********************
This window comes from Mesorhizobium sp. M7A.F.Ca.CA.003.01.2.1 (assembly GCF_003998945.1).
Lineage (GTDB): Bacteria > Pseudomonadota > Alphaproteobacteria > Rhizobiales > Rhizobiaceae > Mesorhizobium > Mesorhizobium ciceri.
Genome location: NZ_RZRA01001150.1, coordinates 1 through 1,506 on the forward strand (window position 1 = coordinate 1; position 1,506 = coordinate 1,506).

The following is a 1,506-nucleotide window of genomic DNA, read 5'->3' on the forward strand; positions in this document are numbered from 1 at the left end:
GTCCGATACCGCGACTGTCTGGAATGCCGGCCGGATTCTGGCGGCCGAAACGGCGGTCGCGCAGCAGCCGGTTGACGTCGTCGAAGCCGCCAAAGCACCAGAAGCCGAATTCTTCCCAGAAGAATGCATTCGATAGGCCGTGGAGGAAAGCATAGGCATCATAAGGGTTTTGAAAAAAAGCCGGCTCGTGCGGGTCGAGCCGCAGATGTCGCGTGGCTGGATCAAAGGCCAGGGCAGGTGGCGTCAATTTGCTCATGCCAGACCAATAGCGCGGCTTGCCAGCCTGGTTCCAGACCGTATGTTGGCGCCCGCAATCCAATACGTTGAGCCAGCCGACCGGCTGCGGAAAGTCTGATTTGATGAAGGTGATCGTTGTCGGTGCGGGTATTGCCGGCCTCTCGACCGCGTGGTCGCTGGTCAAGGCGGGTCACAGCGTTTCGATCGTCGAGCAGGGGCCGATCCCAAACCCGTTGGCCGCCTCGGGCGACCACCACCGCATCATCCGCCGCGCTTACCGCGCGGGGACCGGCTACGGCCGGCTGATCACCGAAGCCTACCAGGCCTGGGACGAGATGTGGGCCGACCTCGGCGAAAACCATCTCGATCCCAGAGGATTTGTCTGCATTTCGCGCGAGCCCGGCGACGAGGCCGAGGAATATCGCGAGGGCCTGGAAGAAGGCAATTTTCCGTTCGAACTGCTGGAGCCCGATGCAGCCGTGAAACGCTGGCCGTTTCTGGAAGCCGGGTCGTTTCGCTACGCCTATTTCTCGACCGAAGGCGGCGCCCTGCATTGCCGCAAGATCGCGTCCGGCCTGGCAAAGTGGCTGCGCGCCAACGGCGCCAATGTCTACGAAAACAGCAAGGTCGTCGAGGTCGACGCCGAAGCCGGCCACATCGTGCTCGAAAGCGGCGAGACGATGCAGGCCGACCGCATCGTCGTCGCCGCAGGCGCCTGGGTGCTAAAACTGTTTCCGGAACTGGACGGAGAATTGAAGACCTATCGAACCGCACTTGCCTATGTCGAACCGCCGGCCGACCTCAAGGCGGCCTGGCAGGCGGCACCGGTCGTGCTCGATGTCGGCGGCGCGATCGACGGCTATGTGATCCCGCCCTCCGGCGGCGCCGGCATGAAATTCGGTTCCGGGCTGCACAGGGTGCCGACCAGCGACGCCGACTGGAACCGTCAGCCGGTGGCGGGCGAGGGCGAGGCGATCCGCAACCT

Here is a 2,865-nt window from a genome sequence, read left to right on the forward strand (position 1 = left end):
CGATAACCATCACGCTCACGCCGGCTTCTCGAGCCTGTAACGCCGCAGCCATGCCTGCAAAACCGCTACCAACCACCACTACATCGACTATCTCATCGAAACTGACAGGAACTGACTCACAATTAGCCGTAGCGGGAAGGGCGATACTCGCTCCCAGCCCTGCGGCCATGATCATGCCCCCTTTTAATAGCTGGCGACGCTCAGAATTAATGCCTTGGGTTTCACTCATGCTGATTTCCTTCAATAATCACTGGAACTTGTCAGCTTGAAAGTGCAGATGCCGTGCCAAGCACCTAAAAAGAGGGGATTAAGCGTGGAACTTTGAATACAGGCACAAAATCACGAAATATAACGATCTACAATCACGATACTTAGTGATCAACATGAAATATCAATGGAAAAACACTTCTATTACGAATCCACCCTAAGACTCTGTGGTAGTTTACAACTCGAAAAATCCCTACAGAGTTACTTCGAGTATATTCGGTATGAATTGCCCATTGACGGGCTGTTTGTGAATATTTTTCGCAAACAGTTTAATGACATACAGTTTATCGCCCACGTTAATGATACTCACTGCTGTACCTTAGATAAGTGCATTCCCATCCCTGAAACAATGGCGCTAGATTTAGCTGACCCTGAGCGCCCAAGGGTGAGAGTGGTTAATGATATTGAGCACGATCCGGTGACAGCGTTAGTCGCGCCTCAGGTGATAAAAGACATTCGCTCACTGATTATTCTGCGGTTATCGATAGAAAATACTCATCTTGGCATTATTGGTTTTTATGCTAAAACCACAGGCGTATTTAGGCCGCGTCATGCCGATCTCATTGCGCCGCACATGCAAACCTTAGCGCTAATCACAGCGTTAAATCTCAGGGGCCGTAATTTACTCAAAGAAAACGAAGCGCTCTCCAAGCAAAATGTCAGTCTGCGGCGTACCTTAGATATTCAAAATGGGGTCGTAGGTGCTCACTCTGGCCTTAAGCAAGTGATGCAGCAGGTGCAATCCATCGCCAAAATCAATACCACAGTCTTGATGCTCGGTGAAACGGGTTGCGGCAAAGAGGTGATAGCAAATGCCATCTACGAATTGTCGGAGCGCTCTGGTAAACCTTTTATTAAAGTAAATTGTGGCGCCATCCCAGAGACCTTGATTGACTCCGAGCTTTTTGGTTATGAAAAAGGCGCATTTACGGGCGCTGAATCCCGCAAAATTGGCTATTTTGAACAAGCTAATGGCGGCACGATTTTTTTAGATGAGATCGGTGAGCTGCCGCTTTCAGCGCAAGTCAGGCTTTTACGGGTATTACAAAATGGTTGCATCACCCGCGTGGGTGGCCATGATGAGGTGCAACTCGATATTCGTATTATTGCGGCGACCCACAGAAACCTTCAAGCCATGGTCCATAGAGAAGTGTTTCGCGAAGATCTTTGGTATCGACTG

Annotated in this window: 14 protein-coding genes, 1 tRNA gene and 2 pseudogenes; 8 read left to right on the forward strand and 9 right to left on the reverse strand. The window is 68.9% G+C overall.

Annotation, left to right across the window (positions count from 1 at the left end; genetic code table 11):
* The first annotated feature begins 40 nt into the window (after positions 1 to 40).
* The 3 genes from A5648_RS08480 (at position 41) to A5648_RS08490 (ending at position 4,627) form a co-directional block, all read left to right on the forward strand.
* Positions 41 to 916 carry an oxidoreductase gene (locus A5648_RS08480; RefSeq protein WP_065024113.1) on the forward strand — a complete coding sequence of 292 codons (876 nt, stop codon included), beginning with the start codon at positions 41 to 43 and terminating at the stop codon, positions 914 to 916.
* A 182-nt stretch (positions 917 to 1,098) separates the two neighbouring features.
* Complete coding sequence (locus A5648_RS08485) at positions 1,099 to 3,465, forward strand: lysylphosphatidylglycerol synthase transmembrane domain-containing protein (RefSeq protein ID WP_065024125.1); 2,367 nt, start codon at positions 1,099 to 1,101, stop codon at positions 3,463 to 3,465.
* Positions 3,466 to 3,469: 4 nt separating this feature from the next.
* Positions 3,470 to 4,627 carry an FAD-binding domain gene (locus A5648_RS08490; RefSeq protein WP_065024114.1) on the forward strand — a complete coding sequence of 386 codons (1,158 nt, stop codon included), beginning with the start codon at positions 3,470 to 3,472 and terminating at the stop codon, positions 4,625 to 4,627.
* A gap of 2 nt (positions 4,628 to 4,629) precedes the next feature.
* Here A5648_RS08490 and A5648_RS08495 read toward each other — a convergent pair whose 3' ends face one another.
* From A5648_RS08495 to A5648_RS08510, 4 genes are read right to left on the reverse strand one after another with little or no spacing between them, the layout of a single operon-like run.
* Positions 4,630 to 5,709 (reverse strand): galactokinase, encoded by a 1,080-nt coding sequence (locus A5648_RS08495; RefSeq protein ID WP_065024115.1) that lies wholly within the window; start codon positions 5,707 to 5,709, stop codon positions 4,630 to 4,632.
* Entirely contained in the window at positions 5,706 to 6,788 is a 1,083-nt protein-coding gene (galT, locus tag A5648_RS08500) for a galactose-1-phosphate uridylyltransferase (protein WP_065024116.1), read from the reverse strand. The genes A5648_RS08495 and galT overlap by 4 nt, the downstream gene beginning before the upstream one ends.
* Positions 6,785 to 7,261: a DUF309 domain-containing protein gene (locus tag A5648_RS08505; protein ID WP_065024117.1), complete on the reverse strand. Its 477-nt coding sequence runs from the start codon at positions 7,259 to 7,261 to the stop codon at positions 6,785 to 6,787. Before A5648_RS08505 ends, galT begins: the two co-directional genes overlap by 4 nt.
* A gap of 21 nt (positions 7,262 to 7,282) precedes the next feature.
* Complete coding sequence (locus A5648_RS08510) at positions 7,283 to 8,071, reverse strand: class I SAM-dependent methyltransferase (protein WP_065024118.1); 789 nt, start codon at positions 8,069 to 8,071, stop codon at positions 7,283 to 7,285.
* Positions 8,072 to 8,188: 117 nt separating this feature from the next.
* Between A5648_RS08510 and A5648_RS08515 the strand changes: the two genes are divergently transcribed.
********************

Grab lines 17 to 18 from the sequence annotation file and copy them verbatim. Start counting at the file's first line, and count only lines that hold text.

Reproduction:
* A gap of 2 nt (positions 4,628 to 4,629) precedes the next feature.
* Here A5648_RS08490 and A5648_RS08495 read toward each other — a convergent pair whose 3' ends face one another.